Creating a signable document

WaiverCat takes standard PDF documents and makes them e-signable. It also lets users input custom info like their name, company or title.

We’ll use this scope of work agreement PDF as our document. If you open the document you’ll notice that it expects two parties to sign, date, and type their names:

  1. You, the developer.
  2. Your client.

Typically you would upload this PDF and then “prepare the document”- that is, click within WaiverCat’s PDF viewer on the places where each party has to sign and input information.

Luckily, we can use a shortcut in this tutorial so we can focus more on the integration.

Shortcut: Using a pre-cut template

Login to WaiverCat, and go to the “Resources” page, which you will see on the sidebar menu. Towards the bottom you should see a button that says “Create a form from a template”. Click on this, and select the “Software Development Agreement” option.

WaiverCat form template shortcutWaiverCat form template shortcut

Developer agreement templateDeveloper agreement template

You should find yourself on the “Forms” page and see the form we just added. If you click “Send envelope”, you will be able to add two parties, and WaiverCat will then prompt them to fill out and sign. Feel free to play around with this feature.

Finally, on the forms page, notice the “prepare for signing” button. When we chose to use a template, we really did two things at once:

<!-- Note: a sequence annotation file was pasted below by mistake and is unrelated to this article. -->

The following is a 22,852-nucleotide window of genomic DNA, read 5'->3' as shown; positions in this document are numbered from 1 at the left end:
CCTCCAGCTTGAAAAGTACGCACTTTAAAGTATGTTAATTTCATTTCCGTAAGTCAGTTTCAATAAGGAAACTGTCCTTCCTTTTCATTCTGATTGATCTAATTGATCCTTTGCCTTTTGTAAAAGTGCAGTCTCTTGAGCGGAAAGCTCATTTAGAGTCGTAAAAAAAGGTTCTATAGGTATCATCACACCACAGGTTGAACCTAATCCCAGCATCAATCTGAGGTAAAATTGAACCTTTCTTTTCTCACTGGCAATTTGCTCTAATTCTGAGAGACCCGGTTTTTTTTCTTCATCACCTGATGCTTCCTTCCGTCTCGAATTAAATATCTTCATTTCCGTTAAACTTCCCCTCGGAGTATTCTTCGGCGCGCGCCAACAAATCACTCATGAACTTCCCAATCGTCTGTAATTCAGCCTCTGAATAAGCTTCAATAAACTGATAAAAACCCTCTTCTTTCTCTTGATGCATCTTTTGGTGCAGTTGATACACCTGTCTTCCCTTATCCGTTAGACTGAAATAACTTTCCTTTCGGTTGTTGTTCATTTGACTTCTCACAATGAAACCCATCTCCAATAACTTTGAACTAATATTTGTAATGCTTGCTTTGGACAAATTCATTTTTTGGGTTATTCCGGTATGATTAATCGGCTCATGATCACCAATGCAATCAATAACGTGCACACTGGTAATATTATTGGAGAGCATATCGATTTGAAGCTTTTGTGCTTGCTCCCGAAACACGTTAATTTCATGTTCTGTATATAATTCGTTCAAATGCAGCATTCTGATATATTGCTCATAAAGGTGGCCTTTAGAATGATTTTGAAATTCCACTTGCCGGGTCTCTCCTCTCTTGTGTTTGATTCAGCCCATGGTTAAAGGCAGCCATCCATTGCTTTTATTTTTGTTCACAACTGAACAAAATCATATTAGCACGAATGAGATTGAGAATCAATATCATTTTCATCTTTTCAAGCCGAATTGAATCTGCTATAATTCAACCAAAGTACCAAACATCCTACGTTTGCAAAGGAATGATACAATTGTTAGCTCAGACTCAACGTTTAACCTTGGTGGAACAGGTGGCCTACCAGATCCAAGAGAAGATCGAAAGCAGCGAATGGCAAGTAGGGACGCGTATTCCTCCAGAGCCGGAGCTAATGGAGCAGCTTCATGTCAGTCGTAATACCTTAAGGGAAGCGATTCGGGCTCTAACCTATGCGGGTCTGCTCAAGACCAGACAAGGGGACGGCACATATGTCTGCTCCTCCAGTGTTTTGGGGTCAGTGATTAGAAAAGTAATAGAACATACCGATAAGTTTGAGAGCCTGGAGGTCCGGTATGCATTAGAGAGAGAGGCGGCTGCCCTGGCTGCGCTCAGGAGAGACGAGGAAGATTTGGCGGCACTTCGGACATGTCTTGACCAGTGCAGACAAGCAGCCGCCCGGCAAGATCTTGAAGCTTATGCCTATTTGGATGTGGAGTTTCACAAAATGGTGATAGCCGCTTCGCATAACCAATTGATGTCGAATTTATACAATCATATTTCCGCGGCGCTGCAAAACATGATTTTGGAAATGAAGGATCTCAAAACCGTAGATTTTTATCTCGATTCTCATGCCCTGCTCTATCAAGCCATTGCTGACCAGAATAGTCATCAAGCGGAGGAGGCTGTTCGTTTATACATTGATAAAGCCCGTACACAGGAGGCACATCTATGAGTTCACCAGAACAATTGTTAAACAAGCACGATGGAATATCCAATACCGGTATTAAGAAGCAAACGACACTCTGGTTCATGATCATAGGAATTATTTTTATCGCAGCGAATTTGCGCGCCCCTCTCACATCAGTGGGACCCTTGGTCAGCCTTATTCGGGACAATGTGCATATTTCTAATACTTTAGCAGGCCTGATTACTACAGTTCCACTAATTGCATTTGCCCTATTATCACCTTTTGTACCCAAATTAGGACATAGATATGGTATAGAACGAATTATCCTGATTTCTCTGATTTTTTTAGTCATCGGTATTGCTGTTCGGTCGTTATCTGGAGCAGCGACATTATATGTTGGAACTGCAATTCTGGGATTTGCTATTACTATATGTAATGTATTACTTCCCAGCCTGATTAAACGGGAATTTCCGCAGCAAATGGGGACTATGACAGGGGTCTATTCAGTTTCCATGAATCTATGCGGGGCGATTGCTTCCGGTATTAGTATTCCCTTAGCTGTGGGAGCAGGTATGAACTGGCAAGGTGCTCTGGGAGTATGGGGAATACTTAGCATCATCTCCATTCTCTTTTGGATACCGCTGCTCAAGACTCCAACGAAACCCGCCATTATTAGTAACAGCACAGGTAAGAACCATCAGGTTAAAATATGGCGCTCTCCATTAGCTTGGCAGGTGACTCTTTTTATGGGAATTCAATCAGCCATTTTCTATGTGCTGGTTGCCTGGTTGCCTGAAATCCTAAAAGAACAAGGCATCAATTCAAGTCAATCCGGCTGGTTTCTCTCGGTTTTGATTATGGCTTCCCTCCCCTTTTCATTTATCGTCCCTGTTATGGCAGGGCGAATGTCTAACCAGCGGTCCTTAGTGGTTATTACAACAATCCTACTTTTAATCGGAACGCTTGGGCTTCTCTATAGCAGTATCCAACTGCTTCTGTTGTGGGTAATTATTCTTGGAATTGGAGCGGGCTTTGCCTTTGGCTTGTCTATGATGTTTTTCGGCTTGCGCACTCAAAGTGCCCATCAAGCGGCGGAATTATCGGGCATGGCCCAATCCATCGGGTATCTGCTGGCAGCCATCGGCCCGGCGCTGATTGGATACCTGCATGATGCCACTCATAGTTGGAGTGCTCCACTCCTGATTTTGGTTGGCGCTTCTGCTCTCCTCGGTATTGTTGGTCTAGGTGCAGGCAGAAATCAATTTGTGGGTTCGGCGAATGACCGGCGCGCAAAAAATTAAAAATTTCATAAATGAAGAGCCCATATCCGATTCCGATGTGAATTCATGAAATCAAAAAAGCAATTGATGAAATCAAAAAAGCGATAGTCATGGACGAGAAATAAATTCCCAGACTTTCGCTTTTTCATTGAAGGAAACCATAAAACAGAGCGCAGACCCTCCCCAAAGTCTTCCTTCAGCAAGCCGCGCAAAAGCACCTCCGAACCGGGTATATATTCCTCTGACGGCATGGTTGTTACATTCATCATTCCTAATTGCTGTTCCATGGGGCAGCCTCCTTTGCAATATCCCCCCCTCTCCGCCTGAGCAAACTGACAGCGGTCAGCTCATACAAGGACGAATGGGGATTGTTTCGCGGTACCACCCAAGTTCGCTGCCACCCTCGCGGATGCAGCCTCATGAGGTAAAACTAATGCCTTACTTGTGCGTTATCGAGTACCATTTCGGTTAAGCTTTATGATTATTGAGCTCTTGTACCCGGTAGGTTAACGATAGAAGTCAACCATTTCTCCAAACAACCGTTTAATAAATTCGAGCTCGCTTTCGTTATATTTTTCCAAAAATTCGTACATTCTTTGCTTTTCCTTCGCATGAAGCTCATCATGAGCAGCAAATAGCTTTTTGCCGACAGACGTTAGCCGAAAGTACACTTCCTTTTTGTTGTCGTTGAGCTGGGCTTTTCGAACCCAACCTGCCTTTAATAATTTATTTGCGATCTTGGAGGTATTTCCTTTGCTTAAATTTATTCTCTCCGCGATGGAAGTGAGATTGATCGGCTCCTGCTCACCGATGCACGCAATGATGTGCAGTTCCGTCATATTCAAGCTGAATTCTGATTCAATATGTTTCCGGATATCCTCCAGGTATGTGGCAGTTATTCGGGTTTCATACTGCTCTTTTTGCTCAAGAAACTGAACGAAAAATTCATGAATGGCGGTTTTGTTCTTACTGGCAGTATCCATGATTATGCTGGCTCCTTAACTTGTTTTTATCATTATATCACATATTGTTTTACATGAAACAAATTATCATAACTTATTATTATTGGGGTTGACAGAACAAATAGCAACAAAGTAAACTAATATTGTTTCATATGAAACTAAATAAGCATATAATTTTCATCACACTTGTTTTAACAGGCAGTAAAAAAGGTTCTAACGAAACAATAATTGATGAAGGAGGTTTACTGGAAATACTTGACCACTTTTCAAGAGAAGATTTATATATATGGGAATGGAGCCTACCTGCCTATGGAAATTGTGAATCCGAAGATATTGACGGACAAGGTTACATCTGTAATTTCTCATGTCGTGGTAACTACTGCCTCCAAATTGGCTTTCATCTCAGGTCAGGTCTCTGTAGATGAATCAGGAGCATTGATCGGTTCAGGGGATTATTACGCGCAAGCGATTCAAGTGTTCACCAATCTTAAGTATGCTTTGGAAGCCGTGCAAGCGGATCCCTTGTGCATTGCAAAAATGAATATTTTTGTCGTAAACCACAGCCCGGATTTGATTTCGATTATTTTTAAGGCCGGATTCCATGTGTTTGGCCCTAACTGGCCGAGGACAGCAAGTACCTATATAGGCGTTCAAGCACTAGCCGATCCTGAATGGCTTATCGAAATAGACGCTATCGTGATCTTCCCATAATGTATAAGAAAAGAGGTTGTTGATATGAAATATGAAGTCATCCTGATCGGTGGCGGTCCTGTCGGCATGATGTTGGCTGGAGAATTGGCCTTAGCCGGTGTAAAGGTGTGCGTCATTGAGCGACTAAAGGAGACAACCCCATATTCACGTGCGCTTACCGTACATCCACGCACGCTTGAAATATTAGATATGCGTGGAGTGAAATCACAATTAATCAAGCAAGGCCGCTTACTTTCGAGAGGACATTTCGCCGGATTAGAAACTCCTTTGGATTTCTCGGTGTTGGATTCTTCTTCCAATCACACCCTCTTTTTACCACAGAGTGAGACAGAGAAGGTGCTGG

1. Uploaded a PDF document.
  2. Told WaiverCat where data should be spliced onto the form.

Thus we won’t need to prepare this doc as it’s already been done for us. However, to better understand what preparing a document is and how to do it, I encourage you to check out the short guide on that.

Just remember that we’ve configured this doc such that there are two parties, you being the first and your client- whoever that is- being the second.

Project Configuration

Your API Key

For more in-depth info on WaiverCat endpoints, checkout our API docs

The first thing you need to do is grab your API key from your dashboard. This lets you interface with WaiverCat via code. To do so, login to WaiverCat and navigate to the ‘Developer’ page. Reveal the API key by clicking the button with the “eye” icon on it.

Grabbing your API KeyGrabbing your API key

Now that you have your key, let’s add it to our project. Open the config.py project and add the following to the bottom, replacing MY_API_KEY with the actual value you just grabbed:

#config.py, bottom of the file

Form ID

Next, grab the ID of the scope of work form we’ve prepared- this will be visible on the ‘Forms’ page of your WaiverCat dashboard.